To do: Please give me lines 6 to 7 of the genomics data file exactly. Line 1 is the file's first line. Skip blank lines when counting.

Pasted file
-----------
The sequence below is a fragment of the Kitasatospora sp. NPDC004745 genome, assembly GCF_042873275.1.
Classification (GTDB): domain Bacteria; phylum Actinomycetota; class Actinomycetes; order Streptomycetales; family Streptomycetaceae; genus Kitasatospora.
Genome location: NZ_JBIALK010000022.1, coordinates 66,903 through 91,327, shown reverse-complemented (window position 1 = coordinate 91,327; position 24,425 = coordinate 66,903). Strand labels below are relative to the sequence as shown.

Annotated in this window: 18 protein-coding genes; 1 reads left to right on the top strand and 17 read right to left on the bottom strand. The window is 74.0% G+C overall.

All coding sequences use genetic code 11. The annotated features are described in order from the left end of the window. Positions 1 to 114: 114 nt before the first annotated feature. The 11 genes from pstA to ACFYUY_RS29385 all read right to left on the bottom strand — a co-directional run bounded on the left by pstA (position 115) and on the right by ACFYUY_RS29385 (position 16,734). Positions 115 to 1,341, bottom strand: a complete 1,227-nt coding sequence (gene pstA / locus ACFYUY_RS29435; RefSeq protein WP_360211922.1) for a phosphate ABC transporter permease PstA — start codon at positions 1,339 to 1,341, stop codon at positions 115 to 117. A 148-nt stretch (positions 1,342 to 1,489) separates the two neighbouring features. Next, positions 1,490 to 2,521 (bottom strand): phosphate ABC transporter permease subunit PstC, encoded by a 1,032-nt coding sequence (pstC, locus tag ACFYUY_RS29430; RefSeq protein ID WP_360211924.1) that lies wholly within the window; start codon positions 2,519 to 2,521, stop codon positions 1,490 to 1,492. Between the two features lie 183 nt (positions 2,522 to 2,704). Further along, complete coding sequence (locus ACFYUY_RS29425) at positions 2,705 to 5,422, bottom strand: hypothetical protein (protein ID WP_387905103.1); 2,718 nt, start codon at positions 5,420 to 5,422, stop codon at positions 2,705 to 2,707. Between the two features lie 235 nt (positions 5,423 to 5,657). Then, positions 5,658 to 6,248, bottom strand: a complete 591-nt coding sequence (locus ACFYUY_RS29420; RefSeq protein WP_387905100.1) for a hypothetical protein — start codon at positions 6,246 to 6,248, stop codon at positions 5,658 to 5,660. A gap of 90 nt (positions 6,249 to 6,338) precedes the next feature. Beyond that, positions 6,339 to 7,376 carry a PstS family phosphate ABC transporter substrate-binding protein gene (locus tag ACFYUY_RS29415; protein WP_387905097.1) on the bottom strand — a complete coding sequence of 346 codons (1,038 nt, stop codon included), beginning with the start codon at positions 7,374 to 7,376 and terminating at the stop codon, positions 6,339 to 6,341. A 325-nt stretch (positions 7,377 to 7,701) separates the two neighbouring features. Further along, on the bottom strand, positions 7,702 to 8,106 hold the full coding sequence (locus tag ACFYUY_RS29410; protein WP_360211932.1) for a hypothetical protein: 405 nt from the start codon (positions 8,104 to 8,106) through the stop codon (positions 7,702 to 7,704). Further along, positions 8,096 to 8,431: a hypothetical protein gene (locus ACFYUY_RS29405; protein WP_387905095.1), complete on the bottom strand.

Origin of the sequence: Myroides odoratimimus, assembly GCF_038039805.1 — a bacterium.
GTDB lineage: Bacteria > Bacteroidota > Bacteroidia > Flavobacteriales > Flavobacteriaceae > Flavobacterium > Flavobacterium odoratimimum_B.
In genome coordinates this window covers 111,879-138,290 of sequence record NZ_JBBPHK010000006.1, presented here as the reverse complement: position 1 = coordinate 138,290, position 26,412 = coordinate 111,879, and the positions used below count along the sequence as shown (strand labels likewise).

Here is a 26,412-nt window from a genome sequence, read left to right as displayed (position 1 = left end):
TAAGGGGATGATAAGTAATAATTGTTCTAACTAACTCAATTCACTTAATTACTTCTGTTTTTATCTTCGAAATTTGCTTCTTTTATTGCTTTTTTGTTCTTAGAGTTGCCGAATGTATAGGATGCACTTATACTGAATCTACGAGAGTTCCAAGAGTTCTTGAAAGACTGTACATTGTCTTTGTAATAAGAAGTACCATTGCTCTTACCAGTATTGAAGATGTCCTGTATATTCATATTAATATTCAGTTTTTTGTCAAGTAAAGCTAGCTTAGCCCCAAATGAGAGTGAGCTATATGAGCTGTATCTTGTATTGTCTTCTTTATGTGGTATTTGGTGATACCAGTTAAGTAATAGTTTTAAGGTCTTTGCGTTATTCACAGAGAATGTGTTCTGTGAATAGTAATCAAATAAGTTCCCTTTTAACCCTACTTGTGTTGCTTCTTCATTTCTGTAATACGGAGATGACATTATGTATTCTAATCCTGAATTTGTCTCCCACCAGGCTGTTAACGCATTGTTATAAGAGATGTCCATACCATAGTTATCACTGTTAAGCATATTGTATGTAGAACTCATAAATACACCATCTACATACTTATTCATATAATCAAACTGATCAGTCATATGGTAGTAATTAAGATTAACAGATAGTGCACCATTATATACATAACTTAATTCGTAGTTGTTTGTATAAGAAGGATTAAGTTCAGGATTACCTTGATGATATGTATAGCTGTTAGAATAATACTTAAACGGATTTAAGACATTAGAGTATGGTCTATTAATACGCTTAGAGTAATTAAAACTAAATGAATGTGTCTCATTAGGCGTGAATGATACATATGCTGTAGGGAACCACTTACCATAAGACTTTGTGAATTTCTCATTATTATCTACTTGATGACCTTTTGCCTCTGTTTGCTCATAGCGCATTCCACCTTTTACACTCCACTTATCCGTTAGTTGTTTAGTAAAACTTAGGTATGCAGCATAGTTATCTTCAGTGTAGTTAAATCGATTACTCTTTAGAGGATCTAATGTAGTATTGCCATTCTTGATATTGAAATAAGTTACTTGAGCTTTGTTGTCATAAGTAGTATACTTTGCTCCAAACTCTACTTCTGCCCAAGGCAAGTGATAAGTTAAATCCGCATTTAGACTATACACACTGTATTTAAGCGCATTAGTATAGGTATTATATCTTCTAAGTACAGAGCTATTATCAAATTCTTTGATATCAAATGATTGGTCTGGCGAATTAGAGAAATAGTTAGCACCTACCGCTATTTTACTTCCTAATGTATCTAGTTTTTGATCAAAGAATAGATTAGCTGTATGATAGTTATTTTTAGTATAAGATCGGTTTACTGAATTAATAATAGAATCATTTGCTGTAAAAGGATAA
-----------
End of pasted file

Origin of the sequence: Myroides odoratimimus, assembly GCF_038039805.1 — a bacterium.
GTDB lineage: Bacteria > Bacteroidota > Bacteroidia > Flavobacteriales > Flavobacteriaceae > Flavobacterium > Flavobacterium odoratimimum_B.